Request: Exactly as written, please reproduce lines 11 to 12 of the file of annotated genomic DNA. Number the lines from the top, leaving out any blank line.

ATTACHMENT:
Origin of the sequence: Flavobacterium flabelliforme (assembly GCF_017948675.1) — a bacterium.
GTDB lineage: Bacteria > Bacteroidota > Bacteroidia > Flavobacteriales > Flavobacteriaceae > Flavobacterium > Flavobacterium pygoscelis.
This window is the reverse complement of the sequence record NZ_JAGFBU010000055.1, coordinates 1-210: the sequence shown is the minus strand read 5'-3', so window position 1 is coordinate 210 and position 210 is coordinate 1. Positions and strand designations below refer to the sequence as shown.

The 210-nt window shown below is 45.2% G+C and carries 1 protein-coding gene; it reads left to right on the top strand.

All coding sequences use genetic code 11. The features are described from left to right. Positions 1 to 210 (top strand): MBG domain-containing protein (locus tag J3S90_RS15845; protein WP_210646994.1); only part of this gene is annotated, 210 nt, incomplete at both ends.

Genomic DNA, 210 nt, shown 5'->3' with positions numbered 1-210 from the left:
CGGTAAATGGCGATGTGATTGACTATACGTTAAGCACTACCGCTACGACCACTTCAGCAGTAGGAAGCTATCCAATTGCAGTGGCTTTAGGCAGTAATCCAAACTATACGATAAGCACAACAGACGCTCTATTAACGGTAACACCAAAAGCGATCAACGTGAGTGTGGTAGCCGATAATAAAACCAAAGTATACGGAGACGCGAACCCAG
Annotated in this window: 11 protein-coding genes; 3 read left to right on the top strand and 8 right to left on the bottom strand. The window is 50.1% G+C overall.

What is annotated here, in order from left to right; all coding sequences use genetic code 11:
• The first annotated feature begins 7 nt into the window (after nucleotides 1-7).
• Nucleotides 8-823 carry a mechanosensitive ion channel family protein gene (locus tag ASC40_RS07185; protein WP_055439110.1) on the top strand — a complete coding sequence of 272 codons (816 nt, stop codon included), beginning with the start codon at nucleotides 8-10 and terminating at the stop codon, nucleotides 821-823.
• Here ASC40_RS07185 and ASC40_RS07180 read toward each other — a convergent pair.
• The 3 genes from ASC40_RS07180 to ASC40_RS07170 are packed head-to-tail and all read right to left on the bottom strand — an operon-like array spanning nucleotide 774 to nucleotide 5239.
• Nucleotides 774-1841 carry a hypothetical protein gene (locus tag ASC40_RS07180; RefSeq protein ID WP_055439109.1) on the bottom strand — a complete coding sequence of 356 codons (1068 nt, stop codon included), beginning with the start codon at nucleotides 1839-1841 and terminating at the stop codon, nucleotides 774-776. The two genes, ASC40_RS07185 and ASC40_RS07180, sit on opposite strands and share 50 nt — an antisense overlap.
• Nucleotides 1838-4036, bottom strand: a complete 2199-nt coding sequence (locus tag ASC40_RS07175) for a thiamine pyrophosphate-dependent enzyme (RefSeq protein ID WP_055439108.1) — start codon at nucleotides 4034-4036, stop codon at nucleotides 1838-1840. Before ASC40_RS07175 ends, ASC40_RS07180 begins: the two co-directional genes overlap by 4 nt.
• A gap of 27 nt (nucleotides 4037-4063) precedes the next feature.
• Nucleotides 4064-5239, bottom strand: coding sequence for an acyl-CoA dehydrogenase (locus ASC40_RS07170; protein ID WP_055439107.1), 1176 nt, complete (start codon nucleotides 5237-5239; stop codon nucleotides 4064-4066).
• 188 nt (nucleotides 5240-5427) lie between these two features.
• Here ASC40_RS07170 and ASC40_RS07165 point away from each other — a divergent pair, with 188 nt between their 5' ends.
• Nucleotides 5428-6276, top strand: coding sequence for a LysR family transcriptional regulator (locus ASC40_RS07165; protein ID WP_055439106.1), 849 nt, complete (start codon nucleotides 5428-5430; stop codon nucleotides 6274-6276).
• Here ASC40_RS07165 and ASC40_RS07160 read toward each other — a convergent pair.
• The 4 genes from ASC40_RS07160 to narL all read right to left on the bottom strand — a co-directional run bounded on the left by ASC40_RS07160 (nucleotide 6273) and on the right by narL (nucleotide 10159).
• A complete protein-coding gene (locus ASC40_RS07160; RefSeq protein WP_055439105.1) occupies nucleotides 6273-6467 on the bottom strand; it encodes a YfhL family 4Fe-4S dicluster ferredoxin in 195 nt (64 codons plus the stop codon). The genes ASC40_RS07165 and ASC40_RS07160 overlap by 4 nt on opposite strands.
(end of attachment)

• Nucleotides 8-823 carry a mechanosensitive ion channel family protein gene (locus tag ASC40_RS07185; protein WP_055439110.1) on the top strand — a complete coding sequence of 272 codons (816 nt, stop codon included), beginning with the start codon at nucleotides 8-10 and terminating at the stop codon, nucleotides 821-823.
• Here ASC40_RS07185 and ASC40_RS07180 read toward each other — a convergent pair.